Google is facing three separate antitrust lawsuits from the Department of Justice and two different state coalitions. One month after the Texas v. Google lawsuit was filed, Google finally decided to respond to the allegations.
The state attorneys general who brought the lawsuit against Google claim that the company maintains dominance in the online ad market “through an array of exclusionary tactics, including an unlawful agreement with Facebook, its largest potential competitive threat, to manipulate advertising auctions.”
“AG Paxton tries to paint Google’s involvement in this industry as nefarious. The opposite is true. Unlike some B2B companies in this space, a consumer internet company like Google has an incentive to maintain a positive user experience and a sustainable internet that works for all—consumers, advertisers and publishers,” said Google in its blog post.
Google called several of the allegations in the lawsuit “Myth[s],” and presented its own side as “Fact.” For example, the blog post said, “Myth: Google ‘dominates the online advertising landscape for image-based web display ads.’ Fact: The ad tech industry is incredibly crowded and competitive.”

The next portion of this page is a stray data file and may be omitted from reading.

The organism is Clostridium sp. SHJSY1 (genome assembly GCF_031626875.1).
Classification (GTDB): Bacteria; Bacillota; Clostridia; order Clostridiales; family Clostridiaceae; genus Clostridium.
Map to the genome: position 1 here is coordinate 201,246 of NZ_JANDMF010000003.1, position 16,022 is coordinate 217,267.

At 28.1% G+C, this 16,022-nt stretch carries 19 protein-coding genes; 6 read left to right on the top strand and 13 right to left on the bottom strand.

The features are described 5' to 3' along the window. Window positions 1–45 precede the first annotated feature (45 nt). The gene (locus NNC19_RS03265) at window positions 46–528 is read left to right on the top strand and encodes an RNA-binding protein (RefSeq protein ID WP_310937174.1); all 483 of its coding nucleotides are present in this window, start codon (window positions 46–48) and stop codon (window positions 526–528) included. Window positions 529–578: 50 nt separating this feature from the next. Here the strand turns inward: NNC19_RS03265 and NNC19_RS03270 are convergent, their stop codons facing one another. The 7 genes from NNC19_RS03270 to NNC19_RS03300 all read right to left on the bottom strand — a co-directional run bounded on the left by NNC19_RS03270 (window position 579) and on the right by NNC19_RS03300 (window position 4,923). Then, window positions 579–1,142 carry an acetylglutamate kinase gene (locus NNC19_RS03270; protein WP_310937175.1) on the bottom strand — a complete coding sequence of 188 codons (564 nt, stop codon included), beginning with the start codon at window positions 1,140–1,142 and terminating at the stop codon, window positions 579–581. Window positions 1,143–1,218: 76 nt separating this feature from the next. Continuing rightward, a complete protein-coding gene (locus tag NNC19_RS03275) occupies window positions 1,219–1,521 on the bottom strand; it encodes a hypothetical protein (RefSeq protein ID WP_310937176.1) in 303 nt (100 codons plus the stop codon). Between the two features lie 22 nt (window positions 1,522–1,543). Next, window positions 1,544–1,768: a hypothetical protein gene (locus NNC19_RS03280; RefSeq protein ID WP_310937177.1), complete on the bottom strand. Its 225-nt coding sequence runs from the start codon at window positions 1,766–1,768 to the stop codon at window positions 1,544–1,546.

Google also argued that “AG Paxton inaccurately claims that we manipulate the Open Bidding auction in [Facebook Audience Network’s] favor. We absolutely don’t. FAN must make the highest bid to win a given impression. If another eligible network or exchange bids higher, they win the auction.”
The court date for the Department of Justice’s lawsuit against Google has been set for September 12, 2023, and it is possible that both the DOJ and Texas cases could be merged into one.
Liberal Google critic Dr. Robert Epstein called Google a “monopoly” in an article for USA Today. He said that Google and Facebook both pose “grave threats to democracy and human freedom.”
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